Let’s look at some examples
Example 1: how to manage cash flow in retail
Fred is a wholesaler who sells bikes to retail bike stores. He buys the bikes from the manufacturers who have 60-day payment terms (DPO). His retailers pay him within 90 days (DSO). Generally, he has the bikes for about 30 days (DIO) before getting them to his retailers.
30 (DIO) + 90 (DSO) – 60 (DPO) = 60
Based on this, Fred’s CCC is 60 days – which means he needs to have enough working capital to cover an average 60 days of operational costs before he will be paid. To increase efficiency and shorten the CCC, he could look at renegotiating payment terms with his suppliers and customers, or moving the stock to the retailers earlier.
Example 2: how to manage cash flow in construction or a services business
Hardhats is a labour hire firm that places construction workers. Workers are paid every 14 days (DPO). Hardhats receives payment from its clients 30 days after invoicing them (DSO). It takes on average 10 days to find work for each Hardhats contractor (DIO).
10 (DIO) + 30 (DSO) – 14 (DPO) = 26
The CCC of Hardhats is 26 days. That means they have to cover an average of 26 days of salaries and operational costs before their investment is recouped.
So what’s a good benchmark?
It’s hard to give an absolute CCC benchmark to aim for, as conditions vary widely between industries and business models. As such, you may find it helpful to compare your CCC with competitors in your industry.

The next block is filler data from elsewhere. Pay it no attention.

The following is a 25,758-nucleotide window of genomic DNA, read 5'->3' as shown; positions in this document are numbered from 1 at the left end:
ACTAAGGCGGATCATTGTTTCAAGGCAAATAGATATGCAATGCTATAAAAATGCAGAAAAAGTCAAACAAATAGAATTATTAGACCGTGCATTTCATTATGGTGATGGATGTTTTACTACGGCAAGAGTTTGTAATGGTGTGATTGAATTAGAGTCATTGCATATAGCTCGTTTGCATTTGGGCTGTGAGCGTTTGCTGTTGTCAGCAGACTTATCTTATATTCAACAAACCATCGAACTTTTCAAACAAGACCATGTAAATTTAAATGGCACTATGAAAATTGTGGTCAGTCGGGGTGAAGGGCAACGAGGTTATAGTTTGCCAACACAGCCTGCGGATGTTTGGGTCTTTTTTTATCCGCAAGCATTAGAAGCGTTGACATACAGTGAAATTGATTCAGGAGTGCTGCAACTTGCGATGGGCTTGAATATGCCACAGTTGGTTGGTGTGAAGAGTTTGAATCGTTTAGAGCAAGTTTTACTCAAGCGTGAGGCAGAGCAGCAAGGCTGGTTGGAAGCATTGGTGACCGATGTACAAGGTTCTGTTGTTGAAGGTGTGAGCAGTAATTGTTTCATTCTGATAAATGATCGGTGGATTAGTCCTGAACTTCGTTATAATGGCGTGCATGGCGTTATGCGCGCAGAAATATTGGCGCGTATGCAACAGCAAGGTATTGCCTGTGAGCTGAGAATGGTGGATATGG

Some businesses, like online retailers, may have a negative CCC, as they don’t hold on to inventory for long and receive payment for sales before paying suppliers. Telecommunications companies may also have a negative CCC, as they often take payment before providing the service.
On the other hand, car manufacturers have a high CCC. That’s because they need to order well in advance and have to allow time for shipping and moving cars via the showroom floor.
How the CCC helps with cash flow management
Understanding your CCC can help you identify any areas in your business that are choke points or opportunities for greater liquidity. This can help you avoid any cash flow gaps and let you know when extra cash is available to invest in your business.